The TCPA was enacted by Congress in an effort to address a growing number of telephone marketing calls and certain telemarketing practices Congress found to be an invasion of consumer privacy. In 2008, the Federal Communications Commission (FCC) made it clear that this law not only applied to telemarketers, but to any caller using an autodialer or prerecorded voice/voice messages to a cell phone (wireless telephone).
Regardless of the reason you are called with an auto dialer, pre-recorded voice/voice message, or sent a text message using this system, the caller/business is bound by the rules of the TCPA. The TCPA also has restrictions for unsolicited faxes and calls to land lines, but cell phones are the clearest example under this law.
As a result, with some exceptions, unwanted calls to your cell phone with an auto dialer (robocalls), prerecorded voice/voice message, or text message sent via an auto dialer, the TCPA applies regardless of the reason. The only way a caller/business has not violated this law is if you were called with prior consent.
If the caller/business has violated the law by calling your cell phone without consent, you can bring a claim to stop unwanted future calls (an injunction), as well as recover money for past violations of your rights to privacy. Damages range from $500 per call, up to $1,500 per call if the caller/business knows, or does not care, that they do not have your permission to call your cell phone.
Remember, this law applies to everyone. It applies to banks like JP Morgan Chase, Capital One and Wells Fargo, businesses like Target and Best Buy, professional sports franchises like the L.A. Lakers and San Diego Charges, automakers like Toyota, debt collectors and debt buyers like Portfolio Recovery Associates and Midland Credit Management, Inc., pizza chains like Papa Johns, cell phone companies like Verizon and T-Mobile, small business like garbage companies, credit card companies like HSBC Bank and Bank of America, security companies, restaurants, medical providers, internet and cable providers, everyone. The only way these businesses can make unwanted calls your cell phone with an auto dialer, pre-recorded voice/voice message, or using text messages is if you give them consent to do so. This is simple if you have never had a relationship with a business. When there is a relationship, read the fine print. You likely gave consent when filling out a form online, at the office, or texting START to a short code. Still, since you can give consent, you can take (revoke) it away as well. After all, the calls are no less unwanted and annoying. You just need to make it clear you no longer want the calls to your cell phone.
Evidence is key when enforcing your rights under the TCPA. First, if you received an unwanted call to your cell phone with an auto dialer, prerecorded voice/voice message, or text messages, you should start a call log and take screenshots of the call and text logs as they are the most important piece of evidence you can save. Do not rely on the cellular telephone companies to document your calls since most companies will not give you a list of calls to your cellular telephone willingly and delete text messages relatively quickly after removed from your cell phone.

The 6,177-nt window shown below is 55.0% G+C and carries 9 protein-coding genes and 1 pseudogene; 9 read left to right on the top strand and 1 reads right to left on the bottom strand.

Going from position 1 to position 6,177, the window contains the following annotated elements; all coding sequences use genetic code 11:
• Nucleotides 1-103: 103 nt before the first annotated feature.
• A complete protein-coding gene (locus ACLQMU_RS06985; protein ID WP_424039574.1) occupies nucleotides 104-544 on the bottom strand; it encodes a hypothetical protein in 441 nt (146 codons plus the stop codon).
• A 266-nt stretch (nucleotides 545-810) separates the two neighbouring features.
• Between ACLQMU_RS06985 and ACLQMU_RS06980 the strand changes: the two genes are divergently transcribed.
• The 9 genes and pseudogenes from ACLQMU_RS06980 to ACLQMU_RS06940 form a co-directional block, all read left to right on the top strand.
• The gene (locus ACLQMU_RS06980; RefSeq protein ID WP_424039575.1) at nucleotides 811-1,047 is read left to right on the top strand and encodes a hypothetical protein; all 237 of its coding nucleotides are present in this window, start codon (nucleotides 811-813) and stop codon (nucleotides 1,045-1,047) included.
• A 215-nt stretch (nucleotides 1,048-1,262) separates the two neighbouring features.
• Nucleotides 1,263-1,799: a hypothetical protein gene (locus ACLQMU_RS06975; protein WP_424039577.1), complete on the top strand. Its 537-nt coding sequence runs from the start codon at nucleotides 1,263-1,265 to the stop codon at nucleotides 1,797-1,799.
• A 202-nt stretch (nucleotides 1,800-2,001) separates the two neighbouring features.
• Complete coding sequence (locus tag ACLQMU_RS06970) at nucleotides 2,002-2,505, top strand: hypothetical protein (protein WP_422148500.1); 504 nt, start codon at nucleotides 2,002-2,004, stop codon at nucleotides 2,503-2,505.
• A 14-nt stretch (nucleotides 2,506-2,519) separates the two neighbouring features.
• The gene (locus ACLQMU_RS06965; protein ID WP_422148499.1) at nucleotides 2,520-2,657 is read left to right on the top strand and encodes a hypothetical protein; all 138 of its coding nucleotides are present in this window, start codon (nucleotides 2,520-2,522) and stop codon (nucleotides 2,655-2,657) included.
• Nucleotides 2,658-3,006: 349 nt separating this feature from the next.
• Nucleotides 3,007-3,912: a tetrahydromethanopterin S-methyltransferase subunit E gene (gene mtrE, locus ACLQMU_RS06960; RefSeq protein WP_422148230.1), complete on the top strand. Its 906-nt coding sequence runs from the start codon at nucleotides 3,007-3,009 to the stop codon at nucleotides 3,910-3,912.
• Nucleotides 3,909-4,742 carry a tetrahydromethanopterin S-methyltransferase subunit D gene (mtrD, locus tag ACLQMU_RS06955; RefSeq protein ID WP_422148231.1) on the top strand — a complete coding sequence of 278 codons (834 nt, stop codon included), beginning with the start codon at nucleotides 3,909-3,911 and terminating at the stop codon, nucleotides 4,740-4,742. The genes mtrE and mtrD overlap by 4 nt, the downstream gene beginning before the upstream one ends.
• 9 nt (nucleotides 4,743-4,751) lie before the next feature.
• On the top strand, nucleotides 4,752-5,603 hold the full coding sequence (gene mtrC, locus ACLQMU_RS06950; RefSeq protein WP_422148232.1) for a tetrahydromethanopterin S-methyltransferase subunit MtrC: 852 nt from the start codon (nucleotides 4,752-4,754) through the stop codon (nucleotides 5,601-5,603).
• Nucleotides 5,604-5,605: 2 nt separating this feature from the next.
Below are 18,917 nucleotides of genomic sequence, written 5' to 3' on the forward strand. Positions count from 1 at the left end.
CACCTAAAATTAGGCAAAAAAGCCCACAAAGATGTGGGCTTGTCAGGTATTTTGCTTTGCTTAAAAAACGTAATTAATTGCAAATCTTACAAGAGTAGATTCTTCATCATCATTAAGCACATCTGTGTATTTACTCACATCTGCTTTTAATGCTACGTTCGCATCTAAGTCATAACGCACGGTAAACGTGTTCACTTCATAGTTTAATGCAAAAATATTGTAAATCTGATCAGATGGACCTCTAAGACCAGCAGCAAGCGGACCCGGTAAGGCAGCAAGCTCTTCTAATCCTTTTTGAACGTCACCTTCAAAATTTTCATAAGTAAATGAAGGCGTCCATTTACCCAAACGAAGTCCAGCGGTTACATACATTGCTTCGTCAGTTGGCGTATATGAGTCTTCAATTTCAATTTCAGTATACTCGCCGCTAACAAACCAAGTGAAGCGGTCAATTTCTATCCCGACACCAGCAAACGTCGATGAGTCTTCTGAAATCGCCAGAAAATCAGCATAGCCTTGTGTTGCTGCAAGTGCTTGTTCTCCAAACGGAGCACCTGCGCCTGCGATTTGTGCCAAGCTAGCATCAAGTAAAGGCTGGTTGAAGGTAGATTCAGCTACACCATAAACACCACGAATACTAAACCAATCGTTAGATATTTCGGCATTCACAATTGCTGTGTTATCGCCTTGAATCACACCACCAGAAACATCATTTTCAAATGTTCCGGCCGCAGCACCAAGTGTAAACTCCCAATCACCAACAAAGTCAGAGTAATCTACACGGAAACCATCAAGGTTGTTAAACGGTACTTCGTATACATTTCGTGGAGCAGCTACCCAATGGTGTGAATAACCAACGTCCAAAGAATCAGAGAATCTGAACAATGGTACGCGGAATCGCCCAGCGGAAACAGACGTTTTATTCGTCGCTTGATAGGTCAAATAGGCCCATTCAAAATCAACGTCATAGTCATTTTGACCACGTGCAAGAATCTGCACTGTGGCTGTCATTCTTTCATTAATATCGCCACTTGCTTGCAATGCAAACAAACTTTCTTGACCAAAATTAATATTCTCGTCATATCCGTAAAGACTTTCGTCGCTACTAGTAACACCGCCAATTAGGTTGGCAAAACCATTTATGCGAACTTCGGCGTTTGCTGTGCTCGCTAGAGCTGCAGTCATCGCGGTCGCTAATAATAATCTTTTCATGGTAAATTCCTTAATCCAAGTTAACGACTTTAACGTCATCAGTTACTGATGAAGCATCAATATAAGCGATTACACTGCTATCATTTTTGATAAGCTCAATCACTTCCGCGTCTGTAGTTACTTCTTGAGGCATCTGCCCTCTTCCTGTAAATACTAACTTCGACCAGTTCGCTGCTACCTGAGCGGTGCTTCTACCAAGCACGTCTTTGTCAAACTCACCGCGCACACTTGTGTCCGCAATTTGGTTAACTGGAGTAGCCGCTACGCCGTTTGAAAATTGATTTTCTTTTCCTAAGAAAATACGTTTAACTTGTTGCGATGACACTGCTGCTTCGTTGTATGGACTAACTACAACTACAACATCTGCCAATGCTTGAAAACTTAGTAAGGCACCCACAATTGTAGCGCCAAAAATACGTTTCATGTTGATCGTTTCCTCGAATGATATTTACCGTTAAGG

If you verbally told the caller/business to stop calling your cell phone, then document the date, time, phone number, and whom you told. Our preferred method of revoking consent is a writing, such as a fax, since you get proof of the business’ receipt of your request to stop calling you. Verbal revocation is ok, but you will need to clearly express your demand to stop getting calls to your cell phone; thereafter documenting how the business responded to your demands, including the date, time, who you spoke to, and what each of you said to each other.
If you text STOP and continue to receive text messages, it is important to save each and every text message received after the confirmation text via screen shots or pictures. This allows us to compare the business’ records with your records to see if data is complete during the litigation process. It further provides you proof that you opted out with the business and the business’ disregard of your requests to do so.
If you are called with a prerecorded voice, voice message, or auto dialer and you hit the opt-out button, document the date and time, the telephone number used to call your cell phone, as well as anything you were told in the recording when you tried to opt out. Take pictures of your caller id on the telephone to document each and every call made to your phone by this prerecorded voice message or auto dialer.
Regarding any voicemails left by a caller, especially pre-recorded voice messages, keep and back them all up on a separate device if possible. This is great evidence to support the type of system the business used to call you with.
Last, keep copies of each and every communication you have had with the businesses. Remember, if the caller continued to call you with an auto dialer, prerecorded voice/voice message, or sends text messages after you demanded he/she stop or opted out, your damages may increase from $500 to $1,500 per call.
If you want to stop unwanted phone calls to your cell phone, and have been called by an auto dialer (robocalls), prerecorded voice/voice messages, or spam texted after you opted out, call us today for your free consultation. Let us put our experience and knowledge to work for you.